Mi Papi

Jun 15, 2019
12:37 PM

Mi papi has the most contagious smile. When he smiles at you, you feel special and seen. He can light up a room with his smile. His best feature is his smile. When mi papi gives you a nickname, you carry that nickname for life. He is a nickname-giver. He names people, blesses them. Mi papi is a talented person who loves being around people, I think in solitude he truly suffers. He was designed and born to be around people and infect people with laughter.

Mi papi also would force my sister and I do to “womanly” duties, while he and my brother watched TV.  And if we ever questioned him, we were made to feel as though we were disrespecting our mami by not wanting to help her—but that was not the case. We just wanted the option to do nothing like my brother, or to have him help equally. We wanted to be treated well, respected.

Mi papi is a giver. When mi papi has money, it disappears in days. He is the type of man to pay for everyone’s dinner, to send money to his family, buy me an unexpected present. He has the world on his shoulders and he feels a responsibility for people. When mi papi feels financially blessed, he desires that for other people and blesses them. He thinks of this gesture as a God-calling. I think it is because he knows intimately what it is like to not have money, so he does the most to make people feel less alone and less desperate.

Mi papi also has screamed at me because he saw I had tattoos. He told me no man would ever love me because I had tainted MY body. Mi papi was ashamed of me and what I had decided to do with my body, because to him my body was never mine. My body was for him to guard, and then for him to relinquish power onto another man to guard. The idea that I could make decisions about my body which were not sanctioned by him, baffled him. No one will understand the dissonance of seeing your papi who never cries, shed real tears, because he has discovered your tatted body, “arruinado.”

Mi papi had to grow up fast. Mi abuelito killed himself when mi papi was 16 years old, and his two older siblings fled town because the pressure and the responsibilities he left behind were too much for them. Mi papi at 16 had to become the bread-winner for his four younger siblings and his mami. Mi papi put his younger siblings through school, private schools, and paid off their childhood home. Mi papi did not get to be a teenager for more than three years before his childhood was taken from him.  Mi papi is a proud man who cares so much for the well-being of others and would die trying to take care of everyone he loves.

Mi papi has no idea that I majored in college, or what I got my masters degree for. As recently as 2016, he asked me what my most recent degree was about, and I laughed because I knew what he was saying, and I knew intimately what mi papi thinks women like me. Women like me think too much, we are too smart for our own good, we are our worst enemies.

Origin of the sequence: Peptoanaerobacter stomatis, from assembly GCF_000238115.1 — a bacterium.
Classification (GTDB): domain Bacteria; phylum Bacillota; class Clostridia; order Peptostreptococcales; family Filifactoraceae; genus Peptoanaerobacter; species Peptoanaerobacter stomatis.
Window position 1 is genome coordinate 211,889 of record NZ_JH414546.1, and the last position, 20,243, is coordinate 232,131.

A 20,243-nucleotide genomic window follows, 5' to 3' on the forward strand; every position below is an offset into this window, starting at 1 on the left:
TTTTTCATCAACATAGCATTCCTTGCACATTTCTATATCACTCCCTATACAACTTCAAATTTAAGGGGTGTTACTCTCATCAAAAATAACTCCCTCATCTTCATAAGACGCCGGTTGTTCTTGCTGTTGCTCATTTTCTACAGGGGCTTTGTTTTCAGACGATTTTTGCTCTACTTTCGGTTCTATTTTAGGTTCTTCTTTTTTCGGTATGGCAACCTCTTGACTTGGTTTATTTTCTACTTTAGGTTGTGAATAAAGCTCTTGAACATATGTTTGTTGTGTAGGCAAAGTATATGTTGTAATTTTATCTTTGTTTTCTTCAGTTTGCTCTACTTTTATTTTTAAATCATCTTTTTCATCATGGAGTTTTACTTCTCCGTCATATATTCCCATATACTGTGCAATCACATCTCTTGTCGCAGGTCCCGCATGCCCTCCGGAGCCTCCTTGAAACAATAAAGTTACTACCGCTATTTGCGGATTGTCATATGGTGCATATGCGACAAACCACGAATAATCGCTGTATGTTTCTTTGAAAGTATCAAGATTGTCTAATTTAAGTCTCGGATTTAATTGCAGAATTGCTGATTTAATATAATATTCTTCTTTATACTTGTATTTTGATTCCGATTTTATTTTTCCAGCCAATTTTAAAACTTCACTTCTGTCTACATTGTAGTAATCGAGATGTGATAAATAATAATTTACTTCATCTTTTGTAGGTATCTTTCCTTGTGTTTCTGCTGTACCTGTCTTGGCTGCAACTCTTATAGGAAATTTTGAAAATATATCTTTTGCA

“Women like me dishonor their papis, and women like me would be best suited within a household with a strong man who can tame me.”

I wish his cruel words did not sting as much as they do. I wish I were praised more for being that person I am, instead of whenever I have allowed myself to fully step into myself in front of him, he has screamed at me because I got too ahead of myself, for a mujer.

I know mi papi loves me, and I know he would do anything for me but mi papi has made me hate myself often. Mi papi has made me wish I was a man, so that he could actually be proud of me. Mi papi has made me wish I was a quieter woman, so that he could actually be proud of me.

Mi papi loves me, but mi papi does not know how to love all of me, and I still have to deal with that.  I still have to manage how that affects me every day, and the pressures I put on myself to be perfect, to be great at everything I do, when I could just work hard to be happy with my own skin and the direction my life has taken me in.

I love mi papi, but I have also learned to love myself enough to step away from his skewed view of me and women in general. The best thing I have done for myself around mi papi is create distance, advocate for myself, and create boundaries that protect me from his internalized sexism, as well as protect me from his clone: my older brother.

That’s who mi papi is.


Prisca Dorcas Mojica Rodríguez is a grassroots foreign citizen, maneuvering and resisting assimilation and respectability politics through what she calls her a chonga Mujerista ethic. She is the founder of Latina Rebels, an online platform that boasts over 200K followers. She is from Managua, Nicaragua, currently living in Nashville. Prisca has written for Philadelphia Printworks, TeleSur English, SupaDaily Latin, Huffington Post Latino Voices and other publications. Her interests are within biopolitics as it relates to Latina embodiment, specifically concerning models of conquerable flesh around narratives of naturalization for women of color. ¡Que viva la mujer!